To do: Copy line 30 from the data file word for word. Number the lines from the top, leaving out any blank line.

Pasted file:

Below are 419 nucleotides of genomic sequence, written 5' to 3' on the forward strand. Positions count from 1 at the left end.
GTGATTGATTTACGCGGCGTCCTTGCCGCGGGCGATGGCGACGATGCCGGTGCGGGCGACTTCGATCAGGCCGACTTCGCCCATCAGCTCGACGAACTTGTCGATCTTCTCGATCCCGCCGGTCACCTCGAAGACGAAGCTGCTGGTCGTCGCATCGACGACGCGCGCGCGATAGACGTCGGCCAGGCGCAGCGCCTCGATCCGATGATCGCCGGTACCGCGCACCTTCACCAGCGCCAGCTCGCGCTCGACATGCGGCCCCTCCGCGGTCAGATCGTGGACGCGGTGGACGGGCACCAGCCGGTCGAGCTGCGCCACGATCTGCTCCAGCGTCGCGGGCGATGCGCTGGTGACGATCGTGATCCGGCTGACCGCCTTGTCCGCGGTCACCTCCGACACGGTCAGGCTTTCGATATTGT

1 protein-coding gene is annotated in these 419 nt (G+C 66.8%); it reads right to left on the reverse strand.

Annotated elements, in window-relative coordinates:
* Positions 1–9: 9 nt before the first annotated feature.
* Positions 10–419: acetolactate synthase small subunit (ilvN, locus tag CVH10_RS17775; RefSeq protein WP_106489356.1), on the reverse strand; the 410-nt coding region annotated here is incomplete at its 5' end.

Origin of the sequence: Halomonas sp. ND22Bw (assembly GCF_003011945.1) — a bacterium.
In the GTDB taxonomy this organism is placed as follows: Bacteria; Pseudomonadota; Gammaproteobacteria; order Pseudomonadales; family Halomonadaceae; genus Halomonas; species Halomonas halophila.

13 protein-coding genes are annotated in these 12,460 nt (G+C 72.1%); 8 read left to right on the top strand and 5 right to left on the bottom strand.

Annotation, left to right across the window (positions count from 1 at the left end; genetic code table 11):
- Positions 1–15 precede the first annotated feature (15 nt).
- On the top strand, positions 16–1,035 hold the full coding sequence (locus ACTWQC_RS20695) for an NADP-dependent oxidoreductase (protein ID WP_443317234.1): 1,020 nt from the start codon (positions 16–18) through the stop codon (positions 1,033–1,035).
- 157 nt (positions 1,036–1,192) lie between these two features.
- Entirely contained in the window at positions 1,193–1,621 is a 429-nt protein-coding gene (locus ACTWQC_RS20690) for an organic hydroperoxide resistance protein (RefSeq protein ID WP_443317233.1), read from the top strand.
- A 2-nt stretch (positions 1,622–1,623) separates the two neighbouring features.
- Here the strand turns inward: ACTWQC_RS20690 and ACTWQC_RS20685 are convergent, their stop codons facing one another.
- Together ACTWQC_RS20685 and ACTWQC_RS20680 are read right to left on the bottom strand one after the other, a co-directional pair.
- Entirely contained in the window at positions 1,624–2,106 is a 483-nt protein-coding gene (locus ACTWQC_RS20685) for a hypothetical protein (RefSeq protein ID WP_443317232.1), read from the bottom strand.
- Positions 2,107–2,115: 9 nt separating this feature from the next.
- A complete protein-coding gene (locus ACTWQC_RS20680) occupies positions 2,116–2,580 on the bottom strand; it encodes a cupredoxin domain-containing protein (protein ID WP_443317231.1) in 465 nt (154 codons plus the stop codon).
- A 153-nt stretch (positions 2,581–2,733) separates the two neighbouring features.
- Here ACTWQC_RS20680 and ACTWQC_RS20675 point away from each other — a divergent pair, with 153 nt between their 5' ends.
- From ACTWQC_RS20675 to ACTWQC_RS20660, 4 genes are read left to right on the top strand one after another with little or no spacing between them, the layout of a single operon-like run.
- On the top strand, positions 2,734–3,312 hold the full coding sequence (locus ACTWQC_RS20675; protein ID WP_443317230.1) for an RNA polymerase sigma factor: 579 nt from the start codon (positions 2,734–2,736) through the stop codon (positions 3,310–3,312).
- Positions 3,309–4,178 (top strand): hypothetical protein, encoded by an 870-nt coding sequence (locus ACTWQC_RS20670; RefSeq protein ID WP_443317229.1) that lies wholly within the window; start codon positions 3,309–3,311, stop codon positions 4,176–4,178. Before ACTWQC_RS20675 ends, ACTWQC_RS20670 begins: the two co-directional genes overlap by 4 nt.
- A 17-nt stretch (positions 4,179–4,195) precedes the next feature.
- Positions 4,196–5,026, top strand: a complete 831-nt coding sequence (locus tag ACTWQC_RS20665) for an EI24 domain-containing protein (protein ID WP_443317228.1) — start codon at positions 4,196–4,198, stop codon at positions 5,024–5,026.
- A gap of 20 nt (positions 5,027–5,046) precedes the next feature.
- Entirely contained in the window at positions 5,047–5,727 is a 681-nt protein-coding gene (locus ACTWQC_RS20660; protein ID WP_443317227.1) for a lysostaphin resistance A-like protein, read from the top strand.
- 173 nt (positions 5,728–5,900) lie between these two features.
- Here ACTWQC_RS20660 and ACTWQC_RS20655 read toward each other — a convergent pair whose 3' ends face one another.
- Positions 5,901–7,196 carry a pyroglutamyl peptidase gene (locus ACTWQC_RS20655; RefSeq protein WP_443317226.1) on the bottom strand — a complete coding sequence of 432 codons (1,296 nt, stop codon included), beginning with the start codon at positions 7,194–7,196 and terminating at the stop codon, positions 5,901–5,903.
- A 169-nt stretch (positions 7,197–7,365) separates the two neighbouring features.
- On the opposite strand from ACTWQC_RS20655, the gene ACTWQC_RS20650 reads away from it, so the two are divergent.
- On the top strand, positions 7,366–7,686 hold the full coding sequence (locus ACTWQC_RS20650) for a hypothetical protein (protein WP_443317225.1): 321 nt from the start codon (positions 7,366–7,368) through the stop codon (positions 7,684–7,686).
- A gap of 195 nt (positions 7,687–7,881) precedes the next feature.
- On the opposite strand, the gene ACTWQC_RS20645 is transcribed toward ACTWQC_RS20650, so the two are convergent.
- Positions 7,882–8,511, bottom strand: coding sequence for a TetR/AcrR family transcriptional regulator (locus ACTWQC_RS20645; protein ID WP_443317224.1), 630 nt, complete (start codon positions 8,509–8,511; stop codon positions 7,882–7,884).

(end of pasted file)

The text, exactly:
- 173 nt (positions 5,728–5,900) lie between these two features.